- The name is AB de Villiers. Abbas de Villiers. Abraham Benjamin de Villiers is the name of AB’s father and AB Jr.
- AB was never shortlisted for South African national hockey squad, national football squad, captain of junior rugby, holder of national school swimming records, fastest 100m junior sprinter, member of national junior Davis Cup tennis team (well, almost), nation under-19 badminton champion, national medal winner for a science project, plays of handicap of scratch in golf.
- He is human.
Cricket has always been a kind of passion for millions like me. Needless to say, I would have liked to hone my cricketing skills if I wasn’t passionate about writing. Oh yes, I do hold a couple of dubious records in my gully cricket wherein I faced almost a 100 balls without scoring a single run in my account and losing matches from winning positions. But that’s it! I like to field. That’s what I do while playing box cricket on man-made turfs. Batting has never been my strengths and bowling has been decent on 4 out of 10 occasions. But yeah! I do like fielding.. just like Jonty Rhodes did and just like ABD and most of the South African cricketers do. Ok. Let me just stop bragging about my cricketing skills (because at 32 I can never imitate like Michael Hussey or Misbah ul Haq) and let’s talk about ABD, the most feared and destructive in the world. On his day, he can take the bowlers to the cleaners and choke the free-flowing runs of the opposition through his electrifying fielding.
Plot: ABD considers himself lucky to have his book’s foreword written by none other than his idol Jonty Rhodes. The book starts with the telltale of his epic innings of 149 runs in mere 44 balls against West Indies on 18th January 2015 that included 9 fours and 16 sixes (sounds like God mode on EA Cricket, eh!) He makes it clear that he is a God-fearing person and the way Christianity has influenced him in becoming the person he is. He talks about his early life at 20 Mentz Avenue (his residence in Warmbaths, now known as Bela-Bela) where he played cricket with his elder brothers and their friends, his obsession with Jonty Rhodes cap, his childhood, life at school and university, his confusion of choice between Tennis, Rugby and Cricket. He also clarifies related to the wrong article once published on Sky Sports website related to his allrounder capabilities in every sport played in South Africa. ABD talks about his life at Affies (his high school) along with punishments and suspensions for mischiefs, friendship with Faf du Plessis, representing in rugby, first-class cricketing experience and the early club matches in his career.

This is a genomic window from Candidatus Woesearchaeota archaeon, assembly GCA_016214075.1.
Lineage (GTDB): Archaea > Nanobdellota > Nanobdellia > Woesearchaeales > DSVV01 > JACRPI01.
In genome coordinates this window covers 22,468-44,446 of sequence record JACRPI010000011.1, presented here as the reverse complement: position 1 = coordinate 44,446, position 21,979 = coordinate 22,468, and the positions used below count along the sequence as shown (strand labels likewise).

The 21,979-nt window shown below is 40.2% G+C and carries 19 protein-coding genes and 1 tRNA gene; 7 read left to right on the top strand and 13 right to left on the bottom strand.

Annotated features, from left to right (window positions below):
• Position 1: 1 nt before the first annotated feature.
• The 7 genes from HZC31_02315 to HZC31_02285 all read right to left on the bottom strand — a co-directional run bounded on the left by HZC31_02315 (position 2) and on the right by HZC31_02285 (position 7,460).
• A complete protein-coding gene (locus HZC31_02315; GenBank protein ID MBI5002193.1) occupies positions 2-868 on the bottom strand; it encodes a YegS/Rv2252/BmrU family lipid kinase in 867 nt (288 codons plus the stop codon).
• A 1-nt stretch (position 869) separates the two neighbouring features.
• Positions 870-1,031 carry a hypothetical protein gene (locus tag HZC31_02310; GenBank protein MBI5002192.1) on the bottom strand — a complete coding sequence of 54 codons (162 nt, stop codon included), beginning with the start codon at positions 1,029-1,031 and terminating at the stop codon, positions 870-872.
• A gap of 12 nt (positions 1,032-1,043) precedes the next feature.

ABD talks about his close relationship with his former cricketer teammates Jacques Kallis, Graeme Smith, Makhaya Ntini and Mark Boucher. He thanks them throughout the whole book for shaping his career as a cricketer as well as a captain. He reminisces the tours he made in his span of career right from his international debut till the 9th edition of Indian Premier League in 2016. He also talks about the wins and losses during that timespan and his experiences of leading South African cricket team in all the three formats.
ABD talks about the key to be successful in life – REPS. Recognise the thin line between success and failure. Enhance key relationships. Prepare for life after cricket. Stay close to the cross. He throws light on his personal life by talking about his wife Danielle and son AB Jr. A recurring dream where he watches himself run out the last opponent batsman and winning the world cup for his country. He expresses the disappointment and the regret of failing to win even a single ICC limited overs trophy. His inhibitions regarding the sports quota system in his country, his love for music, his meet with Nelson Mandela, the origin of the idea behind The Proteas and of course his love and respect for India.
My Take: ABD is a respected cricketer from South Africa. This book reflects more of the journey of his cricketing career with a rare glimpse of his personal life. The book is about the matches played by him and his mindset during those games. More or less, this book reflects the human side of the most invincible player in the history of modern day cricket.
Peace, Poetry and Power.